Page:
Google Updated algorithm: the Hummingbird. As someone involved with SEO and marketing, you may be wondering how Hummingbird will affect the keywords that you use.
If you want to create content and keywords that are successful with Hummingbird, the tips that follow are for you:
Go Long Tail
Long tail is a type of query that is typically longer with regard to the number of terms in the phrase. With Hummingbird, Google is now able to understand longer, more complex searches. It’s been highly adapted for conversational search, meaning that more keywords will be used in search queries, and the results will be more focused.
With this in mind, content marketers should be creating micro-focused content. For example, instead of writing about “The Healthiest Restaurants in NYC,” it would be better to take a more specific approach, writing instead about “The Best Restaurants in NYC for Gluten-Free Eaters” or “The Best Restaurants in NYC for Vegetarians.”
As searchers become more familiar with Hummingbird, they will gradually start asking more detailed questions in a conversational manner. Once this happens, if you’re creating micro-focused content, you’ll be able to snag highly targeted traffic.
Expand Your Vocabulary
Flexibility is a great advantage of Hummingbird. Now, searchers aren’t limited to one specific word or phrase to get the results they want. Based on its interpretation of the query and the searcher’s intentions, Google can substitute an alternate keyword.
What does this mean for you? Rather than sticking to the same term or phrase throughout your writing, you should use synonyms and varying forms of that phrase or term. Using the restaurant example, you could use terms such as “eatery,” “café,” or “fine dining establishment” instead of writing “restaurant” over and over, assuming those terms fit with the content. With Hummingbird, Google is moving away from individual terms and gravitating towards a holistic understanding of the actual query.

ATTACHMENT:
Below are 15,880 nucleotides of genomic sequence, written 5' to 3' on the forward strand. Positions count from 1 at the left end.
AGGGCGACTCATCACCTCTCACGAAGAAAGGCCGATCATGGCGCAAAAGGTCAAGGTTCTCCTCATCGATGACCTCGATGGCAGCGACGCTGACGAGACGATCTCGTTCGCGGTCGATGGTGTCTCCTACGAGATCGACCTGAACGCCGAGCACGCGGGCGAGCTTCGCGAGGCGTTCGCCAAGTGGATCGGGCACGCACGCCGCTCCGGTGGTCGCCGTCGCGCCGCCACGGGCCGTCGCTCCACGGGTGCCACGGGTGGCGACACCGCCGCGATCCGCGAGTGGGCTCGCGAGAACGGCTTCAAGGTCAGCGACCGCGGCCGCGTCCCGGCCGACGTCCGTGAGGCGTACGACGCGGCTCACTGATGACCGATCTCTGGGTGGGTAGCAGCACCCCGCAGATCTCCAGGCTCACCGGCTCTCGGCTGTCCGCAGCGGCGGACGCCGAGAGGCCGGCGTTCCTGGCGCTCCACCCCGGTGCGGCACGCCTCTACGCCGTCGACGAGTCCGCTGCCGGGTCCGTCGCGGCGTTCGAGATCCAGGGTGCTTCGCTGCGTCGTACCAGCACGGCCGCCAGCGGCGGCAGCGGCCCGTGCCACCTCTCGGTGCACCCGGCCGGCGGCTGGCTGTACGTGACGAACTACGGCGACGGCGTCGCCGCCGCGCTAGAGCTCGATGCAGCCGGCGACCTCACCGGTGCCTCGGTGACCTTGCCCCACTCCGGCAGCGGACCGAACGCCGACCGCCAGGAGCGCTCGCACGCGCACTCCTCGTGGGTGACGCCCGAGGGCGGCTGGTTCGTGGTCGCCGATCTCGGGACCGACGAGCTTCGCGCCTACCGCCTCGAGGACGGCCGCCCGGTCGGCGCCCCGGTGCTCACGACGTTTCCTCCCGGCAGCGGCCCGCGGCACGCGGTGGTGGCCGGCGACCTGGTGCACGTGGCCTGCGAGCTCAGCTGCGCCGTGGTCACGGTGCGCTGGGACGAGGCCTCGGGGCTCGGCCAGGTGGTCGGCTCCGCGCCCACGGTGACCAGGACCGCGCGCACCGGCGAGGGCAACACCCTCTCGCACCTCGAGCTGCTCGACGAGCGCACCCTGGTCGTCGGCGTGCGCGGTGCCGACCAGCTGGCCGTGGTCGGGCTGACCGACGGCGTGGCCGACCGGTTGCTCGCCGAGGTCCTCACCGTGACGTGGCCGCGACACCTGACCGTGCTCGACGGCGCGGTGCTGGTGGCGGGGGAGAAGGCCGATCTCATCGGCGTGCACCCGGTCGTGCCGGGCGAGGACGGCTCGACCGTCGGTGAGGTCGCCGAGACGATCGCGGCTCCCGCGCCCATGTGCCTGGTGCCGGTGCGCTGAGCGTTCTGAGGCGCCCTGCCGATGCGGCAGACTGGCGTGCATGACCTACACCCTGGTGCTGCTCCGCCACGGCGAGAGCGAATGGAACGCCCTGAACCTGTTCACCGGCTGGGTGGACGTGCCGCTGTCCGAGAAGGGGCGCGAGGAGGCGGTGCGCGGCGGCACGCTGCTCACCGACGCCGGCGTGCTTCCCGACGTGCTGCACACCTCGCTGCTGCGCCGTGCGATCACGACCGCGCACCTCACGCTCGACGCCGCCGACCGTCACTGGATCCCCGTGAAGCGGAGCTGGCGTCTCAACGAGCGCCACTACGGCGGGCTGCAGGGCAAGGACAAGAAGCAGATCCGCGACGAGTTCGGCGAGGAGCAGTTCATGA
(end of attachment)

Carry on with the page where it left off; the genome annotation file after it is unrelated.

Use Structured Data
Another feature of the Hummingbird update is the capacity to understand when a searcher is looking for a certain kind of information. With structured data, you can accurately convey specific types of information to Google. There is a wide variety of structured data forms that vary according to medium, with specific formats designed for books, movies, reviews, etc.
For example, if the searcher is looking for Xtrema cookware, but they left the term “cookware” out of their query, Google is now capable of inferring that the searcher is looking for a type of cookware, and it will display Xtrema cookware products in the search results. Unfortunately, if your content mentioned relevant cookware, but you didn’t use structured data, your page may not appear in the search results.
Content Should be Rich
In order for marketers to focus their content to fulfill more complex user intent, content needs to be deep and rich to be considered the most applicable piece of content for a given query. The sites that attempt to answer more comprehensive questions, rather than just focusing on individual keywords and phrases, will be successful with the Hummingbird update.
Authorship is Important
Google+ recently made a change to authorship that makes it easier for Google to link content back to its author. That being said, it’s important to take authority into consideration when creating your content. Make sure that you’ve developed profiles, kept them up to date, and linked them to all pieces of content.
With all the changes Hummingbird presents, what’s the bottom line? Content needs to fulfill the searcher’s intentions. Context has become increasingly important, as factors such as the searcher’s location, platform, and device are now taken into consideration. The key to doing well and making a smooth transition to Hummingbird is to be mindful of context and what the searcher intends. If you can do that, and you write clear, rich, straightforward copy that uses word variations and structured data, you’ll do more than survive—you can rise above and thrive—in this new search playing field.